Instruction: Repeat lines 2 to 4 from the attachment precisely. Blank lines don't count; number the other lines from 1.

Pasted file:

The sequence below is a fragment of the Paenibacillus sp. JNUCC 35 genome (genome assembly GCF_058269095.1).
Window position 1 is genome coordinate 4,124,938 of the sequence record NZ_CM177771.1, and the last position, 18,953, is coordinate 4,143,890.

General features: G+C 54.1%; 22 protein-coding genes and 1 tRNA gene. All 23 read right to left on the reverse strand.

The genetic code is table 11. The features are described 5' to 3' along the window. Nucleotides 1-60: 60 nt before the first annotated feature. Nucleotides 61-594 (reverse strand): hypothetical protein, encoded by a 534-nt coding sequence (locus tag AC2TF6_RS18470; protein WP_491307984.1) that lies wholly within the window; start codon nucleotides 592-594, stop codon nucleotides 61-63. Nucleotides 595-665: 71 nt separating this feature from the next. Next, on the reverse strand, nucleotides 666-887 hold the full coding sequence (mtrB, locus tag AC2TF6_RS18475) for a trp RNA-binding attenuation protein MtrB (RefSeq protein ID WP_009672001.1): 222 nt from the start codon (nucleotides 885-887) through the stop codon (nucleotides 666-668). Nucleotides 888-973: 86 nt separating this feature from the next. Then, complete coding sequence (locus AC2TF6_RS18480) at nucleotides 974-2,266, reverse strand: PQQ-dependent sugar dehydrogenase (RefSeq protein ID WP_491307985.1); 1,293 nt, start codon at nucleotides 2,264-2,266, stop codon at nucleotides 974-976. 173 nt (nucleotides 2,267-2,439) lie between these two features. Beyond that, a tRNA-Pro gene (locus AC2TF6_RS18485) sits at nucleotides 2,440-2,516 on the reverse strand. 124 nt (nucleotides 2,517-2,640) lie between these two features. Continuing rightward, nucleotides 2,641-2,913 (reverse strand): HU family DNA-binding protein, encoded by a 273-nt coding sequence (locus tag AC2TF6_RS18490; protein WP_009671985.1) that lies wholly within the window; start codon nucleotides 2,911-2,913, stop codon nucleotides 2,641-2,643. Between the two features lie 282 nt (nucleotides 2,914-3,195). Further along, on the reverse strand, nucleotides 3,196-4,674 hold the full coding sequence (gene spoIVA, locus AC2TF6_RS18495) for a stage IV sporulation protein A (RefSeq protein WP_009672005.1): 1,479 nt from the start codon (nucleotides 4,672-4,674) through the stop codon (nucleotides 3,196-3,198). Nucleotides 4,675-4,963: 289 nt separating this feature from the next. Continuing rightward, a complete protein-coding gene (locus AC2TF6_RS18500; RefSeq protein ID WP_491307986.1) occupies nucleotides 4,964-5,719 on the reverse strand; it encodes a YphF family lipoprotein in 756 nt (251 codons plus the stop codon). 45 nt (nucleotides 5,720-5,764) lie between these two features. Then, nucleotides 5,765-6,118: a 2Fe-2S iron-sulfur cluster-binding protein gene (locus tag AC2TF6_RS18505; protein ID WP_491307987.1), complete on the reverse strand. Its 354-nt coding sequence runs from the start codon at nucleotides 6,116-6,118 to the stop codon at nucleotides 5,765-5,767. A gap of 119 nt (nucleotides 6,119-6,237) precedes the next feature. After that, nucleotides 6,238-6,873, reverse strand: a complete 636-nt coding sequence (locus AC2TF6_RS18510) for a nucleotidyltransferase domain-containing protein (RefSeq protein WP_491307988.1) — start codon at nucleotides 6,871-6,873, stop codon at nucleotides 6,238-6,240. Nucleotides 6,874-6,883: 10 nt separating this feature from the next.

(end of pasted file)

Window position 1 is genome coordinate 4,124,938 of the sequence record NZ_CM177771.1, and the last position, 18,953, is coordinate 4,143,890.

General features: G+C 54.1%; 22 protein-coding genes and 1 tRNA gene. All 23 read right to left on the reverse strand.

The genetic code is table 11. The features are described 5' to 3' along the window. Nucleotides 1-60: 60 nt before the first annotated feature. Nucleotides 61-594 (reverse strand): hypothetical protein, encoded by a 534-nt coding sequence (locus tag AC2TF6_RS18470; protein WP_491307984.1) that lies wholly within the window; start codon nucleotides 592-594, stop codon nucleotides 61-63. Nucleotides 595-665: 71 nt separating this feature from the next. Next, on the reverse strand, nucleotides 666-887 hold the full coding sequence (mtrB, locus tag AC2TF6_RS18475) for a trp RNA-binding attenuation protein MtrB (RefSeq protein ID WP_009672001.1): 222 nt from the start codon (nucleotides 885-887) through the stop codon (nucleotides 666-668). Nucleotides 888-973: 86 nt separating this feature from the next. Then, complete coding sequence (locus AC2TF6_RS18480) at nucleotides 974-2,266, reverse strand: PQQ-dependent sugar dehydrogenase (RefSeq protein ID WP_491307985.1); 1,293 nt, start codon at nucleotides 2,264-2,266, stop codon at nucleotides 974-976. 173 nt (nucleotides 2,267-2,439) lie between these two features. Beyond that, a tRNA-Pro gene (locus AC2TF6_RS18485) sits at nucleotides 2,440-2,516 on the reverse strand. 124 nt (nucleotides 2,517-2,640) lie between these two features. Continuing rightward, nucleotides 2,641-2,913 (reverse strand): HU family DNA-binding protein, encoded by a 273-nt coding sequence (locus tag AC2TF6_RS18490; protein WP_009671985.1) that lies wholly within the window; start codon nucleotides 2,911-2,913, stop codon nucleotides 2,641-2,643. Between the two features lie 282 nt (nucleotides 2,914-3,195). Further along, on the reverse strand, nucleotides 3,196-4,674 hold the full coding sequence (gene spoIVA, locus AC2TF6_RS18495) for a stage IV sporulation protein A (RefSeq protein WP_009672005.1): 1,479 nt from the start codon (nucleotides 4,672-4,674) through the stop codon (nucleotides 3,196-3,198). Nucleotides 4,675-4,963: 289 nt separating this feature from the next. Continuing rightward, a complete protein-coding gene (locus AC2TF6_RS18500; RefSeq protein ID WP_491307986.1) occupies nucleotides 4,964-5,719 on the reverse strand; it encodes a YphF family lipoprotein in 756 nt (251 codons plus the stop codon). 45 nt (nucleotides 5,720-5,764) lie between these two features. Then, nucleotides 5,765-6,118: a 2Fe-2S iron-sulfur cluster-binding protein gene (locus tag AC2TF6_RS18505; protein ID WP_491307987.1), complete on the reverse strand. Its 354-nt coding sequence runs from the start codon at nucleotides 6,116-6,118 to the stop codon at nucleotides 5,765-5,767. A gap of 119 nt (nucleotides 6,119-6,237) precedes the next feature. After that, nucleotides 6,238-6,873, reverse strand: a complete 636-nt coding sequence (locus AC2TF6_RS18510) for a nucleotidyltransferase domain-containing protein (RefSeq protein WP_491307988.1) — start codon at nucleotides 6,871-6,873, stop codon at nucleotides 6,238-6,240. Nucleotides 6,874-6,883: 10 nt separating this feature from the next.